Our work as disciples does not call us to reach burn-out for Jesus: we are not expected to battle on until we stare death in the face. And if we do reach that stage, then there is probably something else going on which springs more from pride and stubbornness and the fear of ‘what they will think of me’, rather than the service and perseverance to which an effective disciple is called.

Perhaps we ought to be bold and say that if Epaphroditus drove himself to exhaustion, and ignored the other choices that were open to him to maintain his health and wellbeing, in the belief that this was the kind of sacrifice that was called for, he got it wrong. And if ever we follow the same destructive path, we also get it wrong.

Paul could be proud and stubborn, and we know he drove himself to extremes; but in his dealings with Epaphroditus, when he truly understood the situation, he was supportive, loving and deeply caring. Perhaps we all have a tendency to recognise when someone else is driving themselves too hard, but we don’t always notice the burn-out, exhaustion or risks to our own wellbeing which are staring us in the face.

We live in a world of random risk. We know from our own experience, as well as from today’s story, that sometimes things will go wrong, and it won’t be anybody’s fault. The wisdom from today’s reading is that our response to those situations is less about who we should blame, and more about how we can help.

And just as Epaphroditus listened to the wise words of Paul and accepted his guidance, so perhaps we need to listen more closely for the loving words of Jesus when he may be saying to us:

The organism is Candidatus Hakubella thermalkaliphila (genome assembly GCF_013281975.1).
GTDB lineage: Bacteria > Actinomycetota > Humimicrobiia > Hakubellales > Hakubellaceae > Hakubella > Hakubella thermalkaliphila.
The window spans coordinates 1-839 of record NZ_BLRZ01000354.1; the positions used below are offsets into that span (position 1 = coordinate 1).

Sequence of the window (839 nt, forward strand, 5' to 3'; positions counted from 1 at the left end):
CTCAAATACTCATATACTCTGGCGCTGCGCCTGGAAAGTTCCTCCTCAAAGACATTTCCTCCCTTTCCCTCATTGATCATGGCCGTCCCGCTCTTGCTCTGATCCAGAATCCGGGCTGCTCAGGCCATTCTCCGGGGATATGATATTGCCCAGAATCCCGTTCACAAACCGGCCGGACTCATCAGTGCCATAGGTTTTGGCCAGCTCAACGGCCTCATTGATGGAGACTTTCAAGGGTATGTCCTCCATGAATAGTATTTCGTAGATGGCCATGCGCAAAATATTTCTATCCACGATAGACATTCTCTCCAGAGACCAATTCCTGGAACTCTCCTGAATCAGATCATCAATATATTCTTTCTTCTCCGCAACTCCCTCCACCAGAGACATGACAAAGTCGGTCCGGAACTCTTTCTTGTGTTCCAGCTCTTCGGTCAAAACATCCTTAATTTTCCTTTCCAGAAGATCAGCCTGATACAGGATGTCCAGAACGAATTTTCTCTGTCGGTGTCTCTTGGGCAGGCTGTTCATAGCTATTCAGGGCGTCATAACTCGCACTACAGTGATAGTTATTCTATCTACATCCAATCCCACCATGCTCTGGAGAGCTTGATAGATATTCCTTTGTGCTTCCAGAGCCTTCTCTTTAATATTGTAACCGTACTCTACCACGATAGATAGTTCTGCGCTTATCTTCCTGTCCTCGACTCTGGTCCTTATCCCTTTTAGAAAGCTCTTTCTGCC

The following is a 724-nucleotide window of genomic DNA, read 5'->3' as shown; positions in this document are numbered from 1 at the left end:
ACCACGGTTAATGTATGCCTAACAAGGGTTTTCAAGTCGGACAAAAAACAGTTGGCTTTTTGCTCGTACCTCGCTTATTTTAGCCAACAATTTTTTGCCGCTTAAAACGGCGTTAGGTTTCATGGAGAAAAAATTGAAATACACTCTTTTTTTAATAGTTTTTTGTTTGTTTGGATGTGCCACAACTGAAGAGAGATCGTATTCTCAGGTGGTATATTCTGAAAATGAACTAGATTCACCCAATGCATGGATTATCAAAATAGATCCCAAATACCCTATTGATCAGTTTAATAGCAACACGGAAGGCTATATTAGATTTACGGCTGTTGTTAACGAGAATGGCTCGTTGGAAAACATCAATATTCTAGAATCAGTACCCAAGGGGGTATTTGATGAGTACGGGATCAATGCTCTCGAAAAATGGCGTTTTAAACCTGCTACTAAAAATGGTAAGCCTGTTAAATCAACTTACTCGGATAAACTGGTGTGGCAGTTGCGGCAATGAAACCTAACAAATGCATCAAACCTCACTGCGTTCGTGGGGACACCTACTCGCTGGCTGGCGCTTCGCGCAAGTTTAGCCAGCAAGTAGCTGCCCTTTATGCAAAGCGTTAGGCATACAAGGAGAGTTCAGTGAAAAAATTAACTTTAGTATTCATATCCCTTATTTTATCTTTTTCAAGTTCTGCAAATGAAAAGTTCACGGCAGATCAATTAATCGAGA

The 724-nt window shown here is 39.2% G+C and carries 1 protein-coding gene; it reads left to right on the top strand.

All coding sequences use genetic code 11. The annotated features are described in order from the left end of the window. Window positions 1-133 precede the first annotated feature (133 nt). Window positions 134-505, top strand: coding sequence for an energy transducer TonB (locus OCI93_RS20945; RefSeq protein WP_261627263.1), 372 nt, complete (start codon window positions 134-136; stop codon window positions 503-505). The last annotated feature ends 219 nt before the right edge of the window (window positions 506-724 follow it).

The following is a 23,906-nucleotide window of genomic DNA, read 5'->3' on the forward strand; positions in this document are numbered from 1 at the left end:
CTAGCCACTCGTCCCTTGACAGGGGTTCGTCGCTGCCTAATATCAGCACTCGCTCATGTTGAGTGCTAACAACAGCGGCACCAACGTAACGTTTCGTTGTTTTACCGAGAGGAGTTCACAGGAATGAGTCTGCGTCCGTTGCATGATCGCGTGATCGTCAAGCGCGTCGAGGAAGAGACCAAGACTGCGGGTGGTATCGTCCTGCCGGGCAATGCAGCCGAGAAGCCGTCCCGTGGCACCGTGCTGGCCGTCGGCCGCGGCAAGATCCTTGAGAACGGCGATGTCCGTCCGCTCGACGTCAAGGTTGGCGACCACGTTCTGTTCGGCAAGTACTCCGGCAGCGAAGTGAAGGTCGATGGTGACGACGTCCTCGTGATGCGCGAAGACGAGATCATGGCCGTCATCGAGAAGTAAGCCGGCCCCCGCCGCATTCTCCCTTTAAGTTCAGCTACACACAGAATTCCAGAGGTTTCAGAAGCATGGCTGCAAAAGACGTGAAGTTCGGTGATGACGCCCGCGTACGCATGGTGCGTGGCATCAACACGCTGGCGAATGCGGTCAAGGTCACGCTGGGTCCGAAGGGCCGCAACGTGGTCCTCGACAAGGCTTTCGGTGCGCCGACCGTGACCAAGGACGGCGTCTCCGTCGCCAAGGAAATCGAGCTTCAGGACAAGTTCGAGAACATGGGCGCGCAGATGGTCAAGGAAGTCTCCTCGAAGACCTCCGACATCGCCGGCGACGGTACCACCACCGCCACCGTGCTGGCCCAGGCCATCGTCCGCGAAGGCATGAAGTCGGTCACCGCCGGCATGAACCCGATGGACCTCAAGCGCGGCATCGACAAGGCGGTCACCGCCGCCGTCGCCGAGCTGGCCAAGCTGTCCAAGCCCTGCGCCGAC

‘Stop now. Let’s have no talk of failure: I truly value the service you have given, and your community should honour what you have done; don’t be worried about what they may think of you. But you can do no more for the present. I am calling you to rest for a while to recover your wholeness of life once again - because I came that you should have life in all its abundance.’

Will you pray with me:

Living and loving God, it is hard sometimes to say ‘no’.
We do not want to let people down, especially when we think we are able to do what they ask.
We like to appear on top of things, capable of meeting every challenge, reluctant to admit our limitations.
Teach us that there are times when we owe it to ourselves, our loved ones, our friends and our co-workers to say ‘no’.
Help us recognise when to call a halt to a plan which has become unworkable.
Help us to do what we can, both in your service and in the service of others, but to recognise also what we can’t do.
And grant us the wisdom and courage we need to follow your way of discipleship in wholeness of life and in the health of body, mind and spirit.


(Philip Jones)